Worcestershire oesophageal cancer team wins acclaim

Surgeon Martin Wadley, oesophageal cancer patient Brian Harris from Worcester, Robin Walker MP, patient Stephen Lee from Bromsgrove, specialist nurse Sharon Brown and Worcestershire Acute Hospitals NHS Trust chief executive Penny Venables

Surgeon Martin Wadley, oesophageal cancer patient Brian Harris from Worcester, Robin Walker MP, patient Stephen Lee from Bromsgrove, specialist nurse Sharon Brown and Worcestershire Acute Hospitals NHS Trust chief executive Penny Venables

First published in News

A TEAM treating people with upper gastrointestinal cancer across Worcestershire, Herefordshire and Gloucestershire has been nominated for a national award for their work treating people with early oesophageal cancer.

The team have been nominated for the award by the British Medical Journal for their work fighting against the form of the disease, which affects more than 200 people in Worcestershire alone every year.

Worcester MP Robin Walker visited Worcestershire Royal Hospital on Friday, March 21 to meet staff and patients and hear about their experiences.

Brian Harris from Worcester is one of the patients treated by the team after being diagnosed with the disease in March last year.

The 72-year-old said the support of the team had been invaluable during his treatment.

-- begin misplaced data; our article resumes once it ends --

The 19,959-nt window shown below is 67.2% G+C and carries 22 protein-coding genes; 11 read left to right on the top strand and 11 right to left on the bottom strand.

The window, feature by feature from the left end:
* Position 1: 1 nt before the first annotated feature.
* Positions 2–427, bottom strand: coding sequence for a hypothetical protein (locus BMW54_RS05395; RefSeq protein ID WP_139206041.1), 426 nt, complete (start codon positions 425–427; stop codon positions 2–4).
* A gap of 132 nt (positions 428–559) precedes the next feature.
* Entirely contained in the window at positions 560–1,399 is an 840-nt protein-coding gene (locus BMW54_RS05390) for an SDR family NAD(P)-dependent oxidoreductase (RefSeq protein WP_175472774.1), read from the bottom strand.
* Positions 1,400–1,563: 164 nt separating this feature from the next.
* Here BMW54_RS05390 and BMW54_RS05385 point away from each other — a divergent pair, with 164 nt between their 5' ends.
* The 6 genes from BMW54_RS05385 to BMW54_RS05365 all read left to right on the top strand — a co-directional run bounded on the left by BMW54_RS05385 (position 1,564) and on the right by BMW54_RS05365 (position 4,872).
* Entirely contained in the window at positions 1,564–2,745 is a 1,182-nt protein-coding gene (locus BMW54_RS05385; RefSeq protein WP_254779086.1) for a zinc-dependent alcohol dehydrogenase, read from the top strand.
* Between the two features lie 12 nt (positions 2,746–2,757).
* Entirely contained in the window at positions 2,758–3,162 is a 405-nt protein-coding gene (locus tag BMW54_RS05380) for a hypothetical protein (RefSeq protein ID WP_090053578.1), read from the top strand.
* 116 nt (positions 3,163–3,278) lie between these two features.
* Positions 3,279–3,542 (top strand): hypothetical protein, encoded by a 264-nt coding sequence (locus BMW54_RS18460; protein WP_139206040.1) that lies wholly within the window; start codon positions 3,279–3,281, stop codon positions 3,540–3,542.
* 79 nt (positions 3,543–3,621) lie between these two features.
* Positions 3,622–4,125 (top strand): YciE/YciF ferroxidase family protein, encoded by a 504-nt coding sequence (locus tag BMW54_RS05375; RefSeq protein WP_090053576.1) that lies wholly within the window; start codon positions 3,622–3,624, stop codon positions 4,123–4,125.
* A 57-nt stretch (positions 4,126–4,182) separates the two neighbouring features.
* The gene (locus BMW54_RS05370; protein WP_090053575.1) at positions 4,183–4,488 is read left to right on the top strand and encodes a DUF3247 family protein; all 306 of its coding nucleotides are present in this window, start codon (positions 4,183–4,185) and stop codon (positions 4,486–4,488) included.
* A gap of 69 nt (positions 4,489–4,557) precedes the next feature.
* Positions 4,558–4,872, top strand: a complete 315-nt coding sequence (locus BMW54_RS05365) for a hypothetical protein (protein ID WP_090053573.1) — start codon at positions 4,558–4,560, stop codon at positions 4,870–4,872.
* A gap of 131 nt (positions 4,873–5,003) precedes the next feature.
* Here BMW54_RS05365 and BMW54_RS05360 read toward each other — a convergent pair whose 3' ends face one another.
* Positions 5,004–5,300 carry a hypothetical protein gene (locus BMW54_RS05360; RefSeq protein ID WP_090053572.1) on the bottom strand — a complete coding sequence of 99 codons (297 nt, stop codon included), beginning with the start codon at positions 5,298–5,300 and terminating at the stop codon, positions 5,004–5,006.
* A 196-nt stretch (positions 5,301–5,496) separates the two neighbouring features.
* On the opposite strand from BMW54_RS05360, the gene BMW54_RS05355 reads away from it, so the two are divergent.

“I was able to get to know other patients and talk to them on the phone before I even had my surgery,” he said.

“A lot of people haven’t heard of oesophageal cancer and it’s hard to describe the feeling of food getting stuck.

“I never felt ill at all, and I couldn’t believe it when I heard I had cancer.

“During my treatment, I got phone calls every week from the specialist nurse asking how I was. The whole service was excellent.

“I’m retired now, and I’m concentrating on getting my fitness back so I’ll be cycling and playing badminton to keep active.”

Those diagnosed with the disease can be treated with a combination of surgery, radiotherapy and chemotherapy and all patients in the three counties are able to take part in clinical trials with access to the latest treatments.

Consultant surgeon Martin Wadley said treatments for oesophageal cancer were safer and more effective than they had ever been but survival rates were not dropping.

“The problem is that the symptoms are not well known and many people are diagnosed too late,” he said.

“Working with my colleagues in Gloucestershire and Herefordshire we’re treating more people earlier.

“Early stage cancer can be treated without major surgery and with excellent results.”

Mr Walker described his experience meeting patients and the team as “inspiring”.

“I was delighted to congratulate this very special team on their nomination for a national award and see for myself the difference that their work makes to people’s lives,” he said.

“We are fortunate to have consultants like Martin at Worcester as well as specialist nurses and a new radiotherapy centre coming to the hospital which will help to make us even more of a centre of excellence for cancer treatment.”

Symptoms of oesophageal cancer include difficulty swallowing food, a sensation of food being stuck in the chest as it goes down, unexpected weight loss, being sick or bleeding after eating and constant indigestion or heartburn.

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